• When someone really doesn’t like something, their reason might not be the actual reason. Try standing in their shoes (in the game) and like a detective see what they might have been feeling otherwise. Initially some testers hated depositing beers in the beam, but what it turns out they actually hate is being forced to not move while being attacked - so we allowed them to swim around in the beam to dodge fire or escape at any time, which fully quelled their problems.
  • Making custom gamemodes in Source is really restrictive and potentially really buggy.
  • You should put fade distances on any prop in the environment that doesn’t have its own silhouette contrasting in its environment (against a different colored wall, against the sky, etc). You’d be surprised how often players do not notice otherwise-obvious prop fades while they are currently engaged in combat - they aren’t looking.
  • Players don’t often think about what they often cannot see; out of sight out of mind. This is useful to keep in mind when placing health packs, routes, objectives, etc. But it’s also useful to know when players are being spread too thin across the map - in which case you could hide some of the lower-priority objectives (in our case only the ‘team leaders’ would show up through walls, not anybody who had had pickups on them).
  • Getting down the sense of teamwork in a Team Fortress 2 map / gamemode is a little tough: it requires that you have a way to direct players naturally together using tighter spaces or choke points. In Watergate we just throw players into the same general areas and they naturally have engaging battles.

Watergate was initially developed for the TF2Maps.net Mercs vs. Aliens contest hosted over four months between July and November of 2014, of which the map took 2nd place overall (of 12 entries total).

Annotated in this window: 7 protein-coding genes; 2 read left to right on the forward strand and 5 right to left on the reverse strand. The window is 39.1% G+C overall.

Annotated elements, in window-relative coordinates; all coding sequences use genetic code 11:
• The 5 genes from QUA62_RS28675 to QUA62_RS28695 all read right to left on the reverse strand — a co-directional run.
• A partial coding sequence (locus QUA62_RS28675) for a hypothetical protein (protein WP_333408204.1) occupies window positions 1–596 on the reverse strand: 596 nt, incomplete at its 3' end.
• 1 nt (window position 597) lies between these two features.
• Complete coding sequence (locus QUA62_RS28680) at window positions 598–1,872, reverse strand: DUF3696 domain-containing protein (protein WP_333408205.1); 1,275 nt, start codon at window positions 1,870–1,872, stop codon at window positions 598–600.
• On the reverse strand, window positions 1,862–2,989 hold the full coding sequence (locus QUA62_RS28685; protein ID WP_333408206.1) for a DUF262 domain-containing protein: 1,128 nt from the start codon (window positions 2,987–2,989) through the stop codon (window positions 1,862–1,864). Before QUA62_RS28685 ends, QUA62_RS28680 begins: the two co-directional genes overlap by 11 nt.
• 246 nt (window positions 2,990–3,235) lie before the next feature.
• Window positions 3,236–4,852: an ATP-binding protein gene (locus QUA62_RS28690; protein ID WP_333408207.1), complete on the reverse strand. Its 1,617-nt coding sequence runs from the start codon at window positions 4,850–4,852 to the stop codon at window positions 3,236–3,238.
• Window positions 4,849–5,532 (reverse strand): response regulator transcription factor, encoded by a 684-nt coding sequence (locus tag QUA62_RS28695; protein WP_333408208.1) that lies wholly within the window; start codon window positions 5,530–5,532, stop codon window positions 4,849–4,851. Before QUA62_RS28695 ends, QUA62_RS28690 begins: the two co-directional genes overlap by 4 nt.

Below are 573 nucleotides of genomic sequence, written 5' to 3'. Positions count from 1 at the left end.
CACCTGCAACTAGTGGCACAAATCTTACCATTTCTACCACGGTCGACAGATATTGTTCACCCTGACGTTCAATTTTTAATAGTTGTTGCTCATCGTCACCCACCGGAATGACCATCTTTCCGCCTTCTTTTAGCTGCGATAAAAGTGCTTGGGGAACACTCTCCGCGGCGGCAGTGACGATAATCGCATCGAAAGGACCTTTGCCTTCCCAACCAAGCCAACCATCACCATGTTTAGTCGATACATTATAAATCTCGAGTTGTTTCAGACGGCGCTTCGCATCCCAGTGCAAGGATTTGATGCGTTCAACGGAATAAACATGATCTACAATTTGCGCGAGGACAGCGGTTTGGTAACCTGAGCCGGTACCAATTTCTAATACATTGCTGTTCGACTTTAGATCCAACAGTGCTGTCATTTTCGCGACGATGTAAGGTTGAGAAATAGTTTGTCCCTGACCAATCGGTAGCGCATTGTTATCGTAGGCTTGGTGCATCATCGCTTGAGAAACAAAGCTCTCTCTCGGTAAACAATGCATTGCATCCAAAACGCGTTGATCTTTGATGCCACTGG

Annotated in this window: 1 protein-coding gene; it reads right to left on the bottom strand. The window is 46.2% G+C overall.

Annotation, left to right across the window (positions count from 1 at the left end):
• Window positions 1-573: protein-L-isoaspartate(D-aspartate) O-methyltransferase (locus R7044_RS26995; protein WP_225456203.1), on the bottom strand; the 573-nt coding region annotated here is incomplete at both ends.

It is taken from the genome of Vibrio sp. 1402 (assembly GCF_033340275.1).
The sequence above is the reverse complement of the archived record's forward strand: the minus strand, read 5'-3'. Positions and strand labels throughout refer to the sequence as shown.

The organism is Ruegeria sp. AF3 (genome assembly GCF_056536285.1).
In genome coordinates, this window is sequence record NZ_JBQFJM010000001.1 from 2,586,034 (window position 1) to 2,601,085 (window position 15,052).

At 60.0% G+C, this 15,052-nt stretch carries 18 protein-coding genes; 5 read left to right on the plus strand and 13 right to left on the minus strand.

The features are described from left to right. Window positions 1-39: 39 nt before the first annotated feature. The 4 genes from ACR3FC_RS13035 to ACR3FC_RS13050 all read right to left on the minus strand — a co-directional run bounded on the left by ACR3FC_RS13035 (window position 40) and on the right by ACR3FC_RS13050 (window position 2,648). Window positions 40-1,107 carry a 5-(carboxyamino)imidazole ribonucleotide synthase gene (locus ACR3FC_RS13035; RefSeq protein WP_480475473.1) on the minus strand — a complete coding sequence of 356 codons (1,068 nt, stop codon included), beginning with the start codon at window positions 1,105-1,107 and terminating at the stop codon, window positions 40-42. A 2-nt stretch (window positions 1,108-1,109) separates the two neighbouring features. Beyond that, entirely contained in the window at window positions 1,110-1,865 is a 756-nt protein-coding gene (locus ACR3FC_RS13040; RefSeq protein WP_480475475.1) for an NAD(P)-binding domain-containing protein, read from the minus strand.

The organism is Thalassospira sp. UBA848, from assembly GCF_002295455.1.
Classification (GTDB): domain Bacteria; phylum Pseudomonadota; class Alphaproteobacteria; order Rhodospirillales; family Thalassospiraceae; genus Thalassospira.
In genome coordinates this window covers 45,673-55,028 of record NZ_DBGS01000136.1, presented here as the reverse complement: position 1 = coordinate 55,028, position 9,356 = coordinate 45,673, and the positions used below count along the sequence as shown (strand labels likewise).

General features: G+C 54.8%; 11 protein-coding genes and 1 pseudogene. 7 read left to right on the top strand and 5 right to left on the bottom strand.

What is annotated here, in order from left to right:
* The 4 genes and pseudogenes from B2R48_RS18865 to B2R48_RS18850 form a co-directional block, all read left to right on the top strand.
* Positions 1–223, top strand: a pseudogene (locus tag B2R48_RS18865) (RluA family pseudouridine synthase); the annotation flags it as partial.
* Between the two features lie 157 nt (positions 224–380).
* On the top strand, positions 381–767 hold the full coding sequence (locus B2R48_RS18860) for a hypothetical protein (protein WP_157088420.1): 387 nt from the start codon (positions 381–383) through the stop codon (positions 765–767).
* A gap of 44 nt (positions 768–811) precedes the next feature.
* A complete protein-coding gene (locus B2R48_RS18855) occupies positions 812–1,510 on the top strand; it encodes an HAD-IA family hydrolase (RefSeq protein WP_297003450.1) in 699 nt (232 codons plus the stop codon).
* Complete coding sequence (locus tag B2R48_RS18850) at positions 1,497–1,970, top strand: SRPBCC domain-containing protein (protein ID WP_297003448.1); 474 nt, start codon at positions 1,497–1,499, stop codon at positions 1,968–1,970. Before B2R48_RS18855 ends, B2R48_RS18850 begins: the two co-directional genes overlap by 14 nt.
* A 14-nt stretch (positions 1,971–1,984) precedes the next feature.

Starting late in the contest, and one month into its two-month development period I teamed up with Louie Turner who quickly advanced the map’s detail over my whitebox layout (without whom, this map wouldn’t have been completed in time), while I was polishing up the game mode and assorted map entities (finale sequence, etc). It was a crazy jarring collaborative month and the quick progress inspired us to accelerate at full force.

Post contest, and a month break to focus on my school studies, each map entry was given feedback straight from Valve - albeit only a couple sentences per map. These small but great notes encouraged us to attempt to smooth out the map’s core gameplay experiences, however the only real way to up the ante was to move the game mode - currently hosted by in-map entities - to a sourcemod plugin. This change allowed us to experiment with more complex functions and even implement them waaay easier, but at the cost of requiring community server operators to install our custom plugin for the map to function (which is difficult to do as it turns out - much to our community testing detriment).

Between February and September 2015 we rapidly experimented with many different gamemode variations. Some even turning out to be more fun than what we eventually released, but had become too complex for new players to grasp - forcing us to reduce gameplay variables.

The map released officially in Team Fortress 2 in the October 2015 Invasion Update.

Here's the trailer I made for the map upon official release.

Here's a video from a youtuber Mr Paladin highlighting some Spy gameplay on the map.